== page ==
Keep it Shut: What to Say, How to Say it, and When to Say Nothing At All by Karen Ehman was recommended to me by a friend during a conversation about how hard it is to control what I say. More specifically, I have a tendency to say things I think are just fine, only to find out people are offended. So I knew I had to read it.
Overview of the Book
This book is on the power (and danger) of the tongue and how to wield your words in a Godly manner. The author combines personal anecdotes and Bible verses to remind us of how our words can affect others. In each section, there are reflective questions to help you in thinking out a particular response of statement.
What I Didn't Like
I'm not going to lie, it did take me a whole year to finish this book. I don't think that's particularly a statement on the quality of the book, however. The topic is something I knew I needed to focus on (we probably all do) but I think my commitment to it waxed and waned. Also, the points made are not earth shattering or things you couldn't think of yourself, which keeps it from being a page turner.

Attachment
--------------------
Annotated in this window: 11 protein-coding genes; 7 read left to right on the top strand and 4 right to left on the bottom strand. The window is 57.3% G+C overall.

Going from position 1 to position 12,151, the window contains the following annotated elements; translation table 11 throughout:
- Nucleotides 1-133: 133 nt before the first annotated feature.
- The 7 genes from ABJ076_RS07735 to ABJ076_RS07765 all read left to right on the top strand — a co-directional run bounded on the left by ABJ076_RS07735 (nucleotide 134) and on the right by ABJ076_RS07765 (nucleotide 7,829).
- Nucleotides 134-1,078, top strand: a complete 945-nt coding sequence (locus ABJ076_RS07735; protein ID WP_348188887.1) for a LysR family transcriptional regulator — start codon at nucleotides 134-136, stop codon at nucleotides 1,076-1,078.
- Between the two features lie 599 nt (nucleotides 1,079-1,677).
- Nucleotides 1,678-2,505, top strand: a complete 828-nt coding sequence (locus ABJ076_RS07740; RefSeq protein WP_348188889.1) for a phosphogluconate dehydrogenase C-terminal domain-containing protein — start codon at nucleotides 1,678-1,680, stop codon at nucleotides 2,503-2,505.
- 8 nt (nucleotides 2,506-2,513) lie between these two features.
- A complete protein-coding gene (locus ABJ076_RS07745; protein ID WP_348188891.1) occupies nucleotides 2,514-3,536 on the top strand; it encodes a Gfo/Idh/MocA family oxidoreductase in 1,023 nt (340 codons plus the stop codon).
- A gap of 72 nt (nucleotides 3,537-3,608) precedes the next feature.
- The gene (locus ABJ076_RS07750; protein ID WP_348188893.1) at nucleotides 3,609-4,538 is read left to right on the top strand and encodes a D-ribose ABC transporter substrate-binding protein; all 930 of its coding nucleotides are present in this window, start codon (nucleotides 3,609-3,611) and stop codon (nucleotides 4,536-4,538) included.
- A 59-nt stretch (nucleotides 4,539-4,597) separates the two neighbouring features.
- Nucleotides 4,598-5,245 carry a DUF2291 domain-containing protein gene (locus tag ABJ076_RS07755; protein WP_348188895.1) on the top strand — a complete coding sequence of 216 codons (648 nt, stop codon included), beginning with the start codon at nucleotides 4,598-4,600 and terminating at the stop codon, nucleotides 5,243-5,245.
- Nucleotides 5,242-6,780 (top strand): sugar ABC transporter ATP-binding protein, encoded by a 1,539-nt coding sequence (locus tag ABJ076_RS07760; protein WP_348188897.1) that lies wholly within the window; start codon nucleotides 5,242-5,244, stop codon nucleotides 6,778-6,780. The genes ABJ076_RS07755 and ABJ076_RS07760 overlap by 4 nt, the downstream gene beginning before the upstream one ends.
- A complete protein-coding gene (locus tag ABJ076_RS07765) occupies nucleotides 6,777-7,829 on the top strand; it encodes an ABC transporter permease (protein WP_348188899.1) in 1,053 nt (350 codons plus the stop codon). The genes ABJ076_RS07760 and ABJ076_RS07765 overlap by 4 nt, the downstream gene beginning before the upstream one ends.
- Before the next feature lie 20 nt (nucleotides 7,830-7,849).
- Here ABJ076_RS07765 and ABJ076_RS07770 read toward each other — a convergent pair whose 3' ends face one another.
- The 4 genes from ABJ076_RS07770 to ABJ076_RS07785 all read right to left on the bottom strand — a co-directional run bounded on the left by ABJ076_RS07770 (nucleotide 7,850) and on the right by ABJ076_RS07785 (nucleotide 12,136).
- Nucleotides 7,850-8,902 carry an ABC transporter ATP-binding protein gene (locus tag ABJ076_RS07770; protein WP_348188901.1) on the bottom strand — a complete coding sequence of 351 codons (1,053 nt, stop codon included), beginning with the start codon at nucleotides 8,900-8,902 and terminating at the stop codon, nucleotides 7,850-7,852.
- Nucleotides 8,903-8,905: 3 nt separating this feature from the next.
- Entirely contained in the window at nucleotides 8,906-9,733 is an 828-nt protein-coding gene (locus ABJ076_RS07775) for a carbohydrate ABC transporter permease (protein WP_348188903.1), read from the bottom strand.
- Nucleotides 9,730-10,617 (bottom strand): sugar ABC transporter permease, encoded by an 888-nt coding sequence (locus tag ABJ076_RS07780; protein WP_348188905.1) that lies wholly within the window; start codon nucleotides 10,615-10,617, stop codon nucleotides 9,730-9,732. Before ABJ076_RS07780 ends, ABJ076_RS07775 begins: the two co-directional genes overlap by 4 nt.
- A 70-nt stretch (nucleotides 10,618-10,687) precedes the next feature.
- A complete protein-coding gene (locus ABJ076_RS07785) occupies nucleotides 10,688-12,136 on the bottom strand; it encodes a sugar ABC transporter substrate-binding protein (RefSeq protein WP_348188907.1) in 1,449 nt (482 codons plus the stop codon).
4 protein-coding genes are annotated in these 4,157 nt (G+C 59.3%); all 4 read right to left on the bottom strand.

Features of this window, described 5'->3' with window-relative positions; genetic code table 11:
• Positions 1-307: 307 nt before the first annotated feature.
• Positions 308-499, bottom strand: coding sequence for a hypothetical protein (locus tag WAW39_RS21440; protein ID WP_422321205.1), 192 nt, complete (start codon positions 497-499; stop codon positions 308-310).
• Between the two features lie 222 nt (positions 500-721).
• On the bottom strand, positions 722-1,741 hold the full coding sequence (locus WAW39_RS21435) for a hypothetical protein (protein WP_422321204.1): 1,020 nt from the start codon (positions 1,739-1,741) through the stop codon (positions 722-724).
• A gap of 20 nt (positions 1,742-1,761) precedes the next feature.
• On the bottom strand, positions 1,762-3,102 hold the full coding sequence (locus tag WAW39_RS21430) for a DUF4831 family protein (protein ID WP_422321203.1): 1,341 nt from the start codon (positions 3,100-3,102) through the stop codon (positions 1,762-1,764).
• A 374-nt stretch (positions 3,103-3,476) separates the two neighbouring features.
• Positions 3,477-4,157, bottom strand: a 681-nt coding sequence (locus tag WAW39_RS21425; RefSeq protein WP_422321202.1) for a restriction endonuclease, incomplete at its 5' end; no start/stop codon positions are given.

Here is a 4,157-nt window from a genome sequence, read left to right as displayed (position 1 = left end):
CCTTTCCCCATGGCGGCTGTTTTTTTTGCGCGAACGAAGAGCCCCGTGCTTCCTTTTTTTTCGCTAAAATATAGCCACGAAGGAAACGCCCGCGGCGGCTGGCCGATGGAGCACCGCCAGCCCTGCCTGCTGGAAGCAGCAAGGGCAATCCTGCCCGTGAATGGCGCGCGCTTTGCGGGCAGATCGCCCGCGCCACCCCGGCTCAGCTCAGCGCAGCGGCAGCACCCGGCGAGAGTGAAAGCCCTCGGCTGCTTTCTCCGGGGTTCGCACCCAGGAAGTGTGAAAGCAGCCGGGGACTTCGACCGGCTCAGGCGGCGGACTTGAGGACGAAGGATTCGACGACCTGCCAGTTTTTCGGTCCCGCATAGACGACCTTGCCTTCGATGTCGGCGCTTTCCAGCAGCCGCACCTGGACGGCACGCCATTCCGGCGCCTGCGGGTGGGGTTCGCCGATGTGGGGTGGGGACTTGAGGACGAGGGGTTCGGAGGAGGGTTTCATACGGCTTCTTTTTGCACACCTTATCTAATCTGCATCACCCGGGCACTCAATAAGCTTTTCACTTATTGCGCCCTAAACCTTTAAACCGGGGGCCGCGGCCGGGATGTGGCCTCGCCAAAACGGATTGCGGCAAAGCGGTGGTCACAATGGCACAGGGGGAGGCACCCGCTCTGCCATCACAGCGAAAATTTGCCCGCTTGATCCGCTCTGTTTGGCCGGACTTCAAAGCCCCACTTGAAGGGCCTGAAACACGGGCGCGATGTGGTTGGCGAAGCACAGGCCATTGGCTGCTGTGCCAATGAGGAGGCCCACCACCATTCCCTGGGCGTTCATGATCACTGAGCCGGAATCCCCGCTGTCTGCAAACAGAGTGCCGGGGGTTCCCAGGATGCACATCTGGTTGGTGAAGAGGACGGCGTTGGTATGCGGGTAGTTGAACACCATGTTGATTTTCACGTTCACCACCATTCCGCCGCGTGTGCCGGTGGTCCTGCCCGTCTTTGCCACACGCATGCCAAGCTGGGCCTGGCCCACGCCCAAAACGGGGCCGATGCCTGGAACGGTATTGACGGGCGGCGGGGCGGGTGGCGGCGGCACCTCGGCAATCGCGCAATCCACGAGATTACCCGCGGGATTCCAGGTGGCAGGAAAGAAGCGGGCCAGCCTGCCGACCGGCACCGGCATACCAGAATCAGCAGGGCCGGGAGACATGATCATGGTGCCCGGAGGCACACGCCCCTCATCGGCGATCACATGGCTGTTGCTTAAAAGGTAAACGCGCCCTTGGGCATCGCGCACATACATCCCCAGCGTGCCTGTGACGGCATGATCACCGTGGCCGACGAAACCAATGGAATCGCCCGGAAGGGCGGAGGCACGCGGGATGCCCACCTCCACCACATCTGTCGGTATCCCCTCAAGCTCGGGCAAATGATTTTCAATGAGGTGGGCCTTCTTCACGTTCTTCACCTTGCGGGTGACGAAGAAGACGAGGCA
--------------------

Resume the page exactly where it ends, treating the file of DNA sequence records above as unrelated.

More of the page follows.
What I Liked
Despite the information being "obvious" it was definitely a good reminder, and as God would have it, I was tested after every chapter. The inclusion of Bible verses to keep the advice Biblical was well timed and gave me a great list of scripture to reflect on as I continue this journey.
Would I Recommend?
The book is definitely written with a female audience in mind, though I think anyone could read it and benefit. The author leans heavy on her experience, which is that of a white Christian in the US; I would love to see a similar book written by someone from a different race/culture. Despite the fact that many of her experiences didn't necessarily resonate with me as a black woman, I was still able to convert the experiences shared into useful information. For this reason I would still recommend the book to anyone searching to be more effective and compassionate in their communication.